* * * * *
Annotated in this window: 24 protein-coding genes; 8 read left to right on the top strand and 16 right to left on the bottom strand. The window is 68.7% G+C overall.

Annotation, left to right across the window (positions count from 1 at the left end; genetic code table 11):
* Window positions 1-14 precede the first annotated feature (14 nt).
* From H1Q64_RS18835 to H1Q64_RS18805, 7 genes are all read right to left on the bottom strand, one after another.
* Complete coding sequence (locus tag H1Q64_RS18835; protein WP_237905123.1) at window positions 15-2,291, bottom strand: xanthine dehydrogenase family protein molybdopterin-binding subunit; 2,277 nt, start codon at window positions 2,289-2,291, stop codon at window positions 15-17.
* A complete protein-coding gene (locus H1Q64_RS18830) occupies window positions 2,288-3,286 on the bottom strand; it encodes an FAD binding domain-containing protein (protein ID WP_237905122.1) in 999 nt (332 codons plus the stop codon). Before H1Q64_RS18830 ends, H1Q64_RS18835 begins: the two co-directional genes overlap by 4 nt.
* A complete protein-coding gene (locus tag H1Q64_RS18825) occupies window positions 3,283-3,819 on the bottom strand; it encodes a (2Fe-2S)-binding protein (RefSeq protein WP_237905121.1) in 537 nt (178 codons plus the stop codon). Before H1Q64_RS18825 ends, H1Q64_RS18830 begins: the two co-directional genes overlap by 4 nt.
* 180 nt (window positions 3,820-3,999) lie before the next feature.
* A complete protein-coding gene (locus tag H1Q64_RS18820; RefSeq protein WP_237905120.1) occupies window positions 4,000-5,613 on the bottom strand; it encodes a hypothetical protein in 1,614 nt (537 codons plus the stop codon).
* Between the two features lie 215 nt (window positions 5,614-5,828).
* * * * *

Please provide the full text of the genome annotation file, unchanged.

Annotated in this window: 24 protein-coding genes; 8 read left to right on the top strand and 16 right to left on the bottom strand. The window is 68.7% G+C overall.

Annotation, left to right across the window (positions count from 1 at the left end; genetic code table 11):
* Window positions 1-14 precede the first annotated feature (14 nt).
* From H1Q64_RS18835 to H1Q64_RS18805, 7 genes are all read right to left on the bottom strand, one after another.
* Complete coding sequence (locus tag H1Q64_RS18835; protein WP_237905123.1) at window positions 15-2,291, bottom strand: xanthine dehydrogenase family protein molybdopterin-binding subunit; 2,277 nt, start codon at window positions 2,289-2,291, stop codon at window positions 15-17.
* A complete protein-coding gene (locus H1Q64_RS18830) occupies window positions 2,288-3,286 on the bottom strand; it encodes an FAD binding domain-containing protein (protein ID WP_237905122.1) in 999 nt (332 codons plus the stop codon). Before H1Q64_RS18830 ends, H1Q64_RS18835 begins: the two co-directional genes overlap by 4 nt.
* A complete protein-coding gene (locus tag H1Q64_RS18825) occupies window positions 3,283-3,819 on the bottom strand; it encodes a (2Fe-2S)-binding protein (RefSeq protein WP_237905121.1) in 537 nt (178 codons plus the stop codon). Before H1Q64_RS18825 ends, H1Q64_RS18830 begins: the two co-directional genes overlap by 4 nt.
* 180 nt (window positions 3,820-3,999) lie before the next feature.
* A complete protein-coding gene (locus tag H1Q64_RS18820; RefSeq protein WP_237905120.1) occupies window positions 4,000-5,613 on the bottom strand; it encodes a hypothetical protein in 1,614 nt (537 codons plus the stop codon).
* Between the two features lie 215 nt (window positions 5,614-5,828).